Monday, July 16, 2007


The most arresting thing the great Jean Donaldson said in all seven hours of speaking at a seminar I attended yesterday at the Albany Obedience Club was not about Nelly and her ilk. it was about me.

In a fascinating overview of evolution, genetics, and how they affect behavior in general and canine behavior in particular, she told us about the Medawar effect: what happens to an organism after its reproductive period is over is invisible to evolution. It just doesn't give a hoot what illnesses you gather unto your bosom. You don't matter anymore.

Oh, the tragedy. I am about to vanish!

We were a group of about forty (though maybe it was seventy, or thirty: I can't estimate to save my life), sitting in our folding chairs in the large space that on other days echoes back the bark of dogs in agility practice, or the bark of people giving obedience commands--or so my prejudice against competitive obedience imagines it. (When I was a girl, and dreaming of having my first dog, I knew I wouldn't TRAIN it. I would have a NATURAL dog, not a robot who existed to do my bidding. That was the dichotomy, as my fervid little brain had it. Ha-ha-ha. Oh-ho.)

Needless to say, the audience was almost entirely female. This has been the case at every dog conference and seminar I've attended. Anyone want to hazard a guess why? Maybe because women are charged with--and wired for--nurturing and educating offspring? Thus we would illustrate another example of animal biology that Donaldson put forth: a slight "misfire" of an instinctual behavior, which happens to all sorts of creatures. In this case, our instinct to mother is triggered by the wrong species, by a dependent who is not genetically ours.

In person, Donaldson was far less prickly than she is in print. She was extremely generous in not offending (though her message was always clear, if you knew how to hear between the lines). The only time she allowed any righteous anger to boil over was in talking about breeders who allow or encourage the reproduction of spooky, fearful, or aloof traits, the kind of thing that's described as a breed characteristic, as in, say, "cautious" or "not easily socialized to strangers." Think Akitas, for instance. This she viewed as nothing less than criminal. She said, about those breeders, "I'm gunning for you," her voice tight with barely suppressed rage. "I've been cleaning up your messes for thirty years." The deliberate breeding of such an animal (sixty or more pounds of reactivity, armed with tearing teeth) is akin to selling a Beretta to any member of the general public who has a notion to buy one.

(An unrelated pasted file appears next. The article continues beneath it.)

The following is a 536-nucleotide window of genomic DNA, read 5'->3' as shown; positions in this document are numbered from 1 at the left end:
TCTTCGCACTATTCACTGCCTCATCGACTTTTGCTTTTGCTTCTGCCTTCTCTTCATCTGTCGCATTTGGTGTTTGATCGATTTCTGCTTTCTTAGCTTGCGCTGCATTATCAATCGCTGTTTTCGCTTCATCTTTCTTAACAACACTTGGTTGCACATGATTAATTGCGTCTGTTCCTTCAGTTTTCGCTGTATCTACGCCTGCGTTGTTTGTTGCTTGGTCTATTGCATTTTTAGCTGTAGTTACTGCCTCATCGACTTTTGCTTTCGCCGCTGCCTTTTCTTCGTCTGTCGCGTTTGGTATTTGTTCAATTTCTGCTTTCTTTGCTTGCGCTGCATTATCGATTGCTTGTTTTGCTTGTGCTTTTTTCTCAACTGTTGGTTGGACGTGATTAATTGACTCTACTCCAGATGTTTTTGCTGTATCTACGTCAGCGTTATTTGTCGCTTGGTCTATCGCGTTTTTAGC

At the same time, given the fact that there are probably some 40 million dogs in this country, there are at most 12 to 20 killings by dogs per year. The incidence of bites is in fact decreasing, even as the dog population keeps rising and we live in ever closer proximity to them. So why the hysteria about a "dog bite epidemic"?

This is what gets dogs killed by the thousand, even though parrots and horses bite people all the time and are never euthanized for it. I suddenly saw where Donaldson was going when she asked why. What a mind. What an answer. A fear this unfounded, this primitive, she believes, could only be inborn: a residual fear of wolves, fanged predators, left over from the last evolutionary bottleneck for humans 100,000 years ago. We have not changed essentially in that long. It's too bad we can probably not count on a time that distant in the future, when we will have established a more reasonable fear of things with wheels or of bathtubs, since both of them kill exponentially more people than do dogs.

I love going to these seminars. I love seeing women (because that is what most of them are) who are barreling into science and the truth, armed with big questions. That's because the answers to them are required by the well-being of the creatures we care for. Who says we're not animals?

I drove home and picked up some Mexican takeout on the way. We ate out on the stone patio on a lovely summer evening. We wandered down to the garden to see if anything had escaped the cutworms and the teeth of the deer. I glanced up to see Nelly taking a little stroll on top of the dining table. She had just eaten an entire package of sweets. Pistachio-sesame-toffee-white-chocolate. They had looked quite good from the picture on front.


Tony said...